Downstream from the bridge was Ham Weighdock where boats were loaded with known weights and marked so that cargoes could easily be assessed for tolls. From the bridge is a good view of Brentford Gauging Locks where tolls were paid, according to type and weight of cargo. The Toll Office on the lockside at the Gauging Locks dates from 1911. This was originally the first lock on the canal from the Thames, but to aid navigation a further lock was constructed at Thames Locks in the early 19th century, near the confluence of Brent and Thames. For the first time the water under Brentford Bridge was totally non-tidal.
The granite bridge
In 1824 the foundation stone for the next “substantial and commodious” granite bridge was laid by Colonel James Clitherow, owner of Boston Manor House. After the ceremony an “elegant dinner” was held at the Three Pigeons in the Market Place. The bridge took about three years to construct and during that time traffic used a temporary wooden bridge alongside. The single span arch built for this bridge still supports the present bridge and can be seen from the towing path on either side of the road. This arch is surprisingly small, too low and narrow to accommodate a path. It limits water traffic and impedes water flow in times of flood.
The Brent has had its share of flood disasters. The most severe were in 1682 after a thunderstorm when the three-arched stone bridge was in place, and in the winter of 1841 following a rapid thaw and the bursting of the wooden sluicegate controlling the flow down the river from the Brent Reservoir (Welsh Harp). On both occasions water poured through the streets and alleyways of Brentford, causing a great deal of damage to property and endangering life, and boats smashed against the bridge.
Throughout the 18th and 19th centuries trade and commerce continued to increase and Brentford prospered. Queen Victoria and Prince Albert passed over the bridge together on their wedding day in 1840. However, the arrival of the railways in the mid 19th century had an immediate effect on stage-coach traffic and also affected commercial carrying by canal. In the late 19th century Brentford Town station was busy with shoppers from Southall who crossed the bridge to get to the shops in Brentford.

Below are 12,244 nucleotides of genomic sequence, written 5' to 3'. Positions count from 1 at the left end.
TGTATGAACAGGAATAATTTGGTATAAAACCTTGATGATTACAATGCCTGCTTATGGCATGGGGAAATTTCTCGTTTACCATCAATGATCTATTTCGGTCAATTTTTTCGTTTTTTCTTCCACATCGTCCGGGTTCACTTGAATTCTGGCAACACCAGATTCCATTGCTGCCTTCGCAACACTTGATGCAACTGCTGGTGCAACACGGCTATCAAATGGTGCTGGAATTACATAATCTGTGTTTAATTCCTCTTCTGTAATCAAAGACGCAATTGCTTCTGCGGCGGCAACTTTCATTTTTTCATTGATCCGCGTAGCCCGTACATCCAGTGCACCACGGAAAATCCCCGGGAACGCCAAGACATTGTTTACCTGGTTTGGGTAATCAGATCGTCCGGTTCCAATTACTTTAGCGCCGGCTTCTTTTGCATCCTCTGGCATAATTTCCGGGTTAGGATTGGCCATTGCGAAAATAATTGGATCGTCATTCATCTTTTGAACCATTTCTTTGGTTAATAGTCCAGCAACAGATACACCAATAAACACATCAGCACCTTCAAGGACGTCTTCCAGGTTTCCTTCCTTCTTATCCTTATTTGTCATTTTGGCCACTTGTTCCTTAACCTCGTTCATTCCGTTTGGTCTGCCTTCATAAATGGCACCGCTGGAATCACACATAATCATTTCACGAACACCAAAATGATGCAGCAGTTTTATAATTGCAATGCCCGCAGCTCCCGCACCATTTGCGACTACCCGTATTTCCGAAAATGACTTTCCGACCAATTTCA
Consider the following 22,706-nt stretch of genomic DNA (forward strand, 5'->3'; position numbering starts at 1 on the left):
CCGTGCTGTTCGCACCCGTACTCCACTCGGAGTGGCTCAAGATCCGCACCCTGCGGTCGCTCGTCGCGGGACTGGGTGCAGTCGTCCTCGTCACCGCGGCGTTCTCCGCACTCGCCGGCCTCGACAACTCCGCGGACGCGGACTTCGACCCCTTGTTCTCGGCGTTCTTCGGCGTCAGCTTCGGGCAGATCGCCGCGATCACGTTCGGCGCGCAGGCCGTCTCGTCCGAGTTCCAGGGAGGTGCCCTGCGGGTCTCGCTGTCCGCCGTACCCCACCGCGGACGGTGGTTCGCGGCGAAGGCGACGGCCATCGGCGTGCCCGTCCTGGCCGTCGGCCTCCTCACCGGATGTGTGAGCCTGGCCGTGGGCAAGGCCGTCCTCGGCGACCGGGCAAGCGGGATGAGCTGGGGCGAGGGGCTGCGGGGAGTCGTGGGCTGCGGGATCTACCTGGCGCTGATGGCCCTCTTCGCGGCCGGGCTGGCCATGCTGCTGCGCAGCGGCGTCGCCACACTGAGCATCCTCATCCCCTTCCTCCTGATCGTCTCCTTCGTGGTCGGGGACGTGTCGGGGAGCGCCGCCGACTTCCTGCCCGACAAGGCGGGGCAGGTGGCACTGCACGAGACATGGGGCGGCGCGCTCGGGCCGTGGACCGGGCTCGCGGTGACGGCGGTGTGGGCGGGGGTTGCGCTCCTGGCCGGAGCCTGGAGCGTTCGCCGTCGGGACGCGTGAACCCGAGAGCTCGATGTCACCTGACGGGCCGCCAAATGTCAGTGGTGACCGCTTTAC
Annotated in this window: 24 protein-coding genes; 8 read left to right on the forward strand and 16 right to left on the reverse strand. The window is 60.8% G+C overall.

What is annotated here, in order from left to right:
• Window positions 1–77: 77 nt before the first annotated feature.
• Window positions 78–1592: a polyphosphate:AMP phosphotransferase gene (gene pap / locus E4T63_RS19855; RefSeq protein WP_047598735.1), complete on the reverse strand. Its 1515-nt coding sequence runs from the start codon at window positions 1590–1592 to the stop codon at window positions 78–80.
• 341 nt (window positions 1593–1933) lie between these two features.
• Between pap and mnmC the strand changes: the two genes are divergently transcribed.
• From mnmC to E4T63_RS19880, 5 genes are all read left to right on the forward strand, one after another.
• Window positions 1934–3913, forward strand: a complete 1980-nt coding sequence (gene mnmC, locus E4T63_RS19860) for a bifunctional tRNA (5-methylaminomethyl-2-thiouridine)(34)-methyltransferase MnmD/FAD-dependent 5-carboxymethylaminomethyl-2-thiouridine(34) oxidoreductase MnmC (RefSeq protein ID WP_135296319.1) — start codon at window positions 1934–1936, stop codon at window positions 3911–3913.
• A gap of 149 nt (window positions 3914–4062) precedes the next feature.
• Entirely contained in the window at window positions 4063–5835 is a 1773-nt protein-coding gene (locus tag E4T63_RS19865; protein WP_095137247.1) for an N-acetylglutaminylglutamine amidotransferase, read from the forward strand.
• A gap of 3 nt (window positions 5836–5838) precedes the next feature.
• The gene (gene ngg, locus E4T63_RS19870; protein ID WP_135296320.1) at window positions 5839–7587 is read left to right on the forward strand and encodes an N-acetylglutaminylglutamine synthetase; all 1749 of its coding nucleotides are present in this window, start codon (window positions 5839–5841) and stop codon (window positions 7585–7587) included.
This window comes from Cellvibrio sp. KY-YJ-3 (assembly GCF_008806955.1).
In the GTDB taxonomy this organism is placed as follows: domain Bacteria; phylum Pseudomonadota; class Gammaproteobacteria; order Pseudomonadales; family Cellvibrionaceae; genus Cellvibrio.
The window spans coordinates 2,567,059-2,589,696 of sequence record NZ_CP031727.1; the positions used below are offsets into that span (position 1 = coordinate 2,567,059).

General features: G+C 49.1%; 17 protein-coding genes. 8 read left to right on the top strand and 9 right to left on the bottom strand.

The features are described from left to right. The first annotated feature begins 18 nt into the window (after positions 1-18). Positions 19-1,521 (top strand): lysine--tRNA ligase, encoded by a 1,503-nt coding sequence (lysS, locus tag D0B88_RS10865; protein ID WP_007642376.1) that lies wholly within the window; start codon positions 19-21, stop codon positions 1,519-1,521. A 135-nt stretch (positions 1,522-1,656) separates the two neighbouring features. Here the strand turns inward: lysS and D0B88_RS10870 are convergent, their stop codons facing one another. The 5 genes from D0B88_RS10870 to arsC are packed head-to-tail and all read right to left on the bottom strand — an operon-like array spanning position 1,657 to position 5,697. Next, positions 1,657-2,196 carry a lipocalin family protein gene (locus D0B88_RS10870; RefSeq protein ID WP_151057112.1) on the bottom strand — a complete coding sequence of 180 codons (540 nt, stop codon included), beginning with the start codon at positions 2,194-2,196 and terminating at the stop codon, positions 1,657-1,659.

The introduction of the internal combustion engine saw increases in road traffic everywhere and Brentford Bridge was widened in 1909. The solid granite parapets were replaced with lighter rivetted iron parapets cantilevered out, allowing extra width for a footway on each side. Granite from the bridge, then known as the County Bridge, was given to Brentford Urban District Council to construct the Brentford Monument, unveiled in May 1909. The Monument used two of the four large granite drums which carried the bridge lamps from about 1825 to 1909 (what, one wonders, happened to the other two?).
Today’s Brentford Bridge is made of granite, concrete and iron. The waterside can be reached on both sides of the road. The sweep of the parapet and round granite lamp bases of 1824-5 are still in place on the downstream side. The footways were strengthened and the iron parapets replaced by near replicas in concrete when the bridge was restored in 1994-5. The four lamps and their iron bases were refurbished and still provide elegant light for travellers. The most recent embellishments arrived in 1996 – some convincing rivet-heads.
The bridge provides a useful impediment to speeding traffic from the west and neatly marks the western end of the town centre. The Thames Path crosses the Brent here and the towing path crosses both canal and road. Public utilities also use the bridge for their services, hiding them discreetly beneath the pavements. Under the footway on the south side is the water main supplying Brentford’s reservoir from Hampton Waterworks, while gas, electricity, sewage, telephone and cable use the north side. The water ring main completed in 1994 lies nearly 50 metres down, almost exactly below the bridge, and supplies water to a wide area of London.
Brentford Bridge is a fortunate survival from earlier times, is still heavily used and remains a well-known local landmark.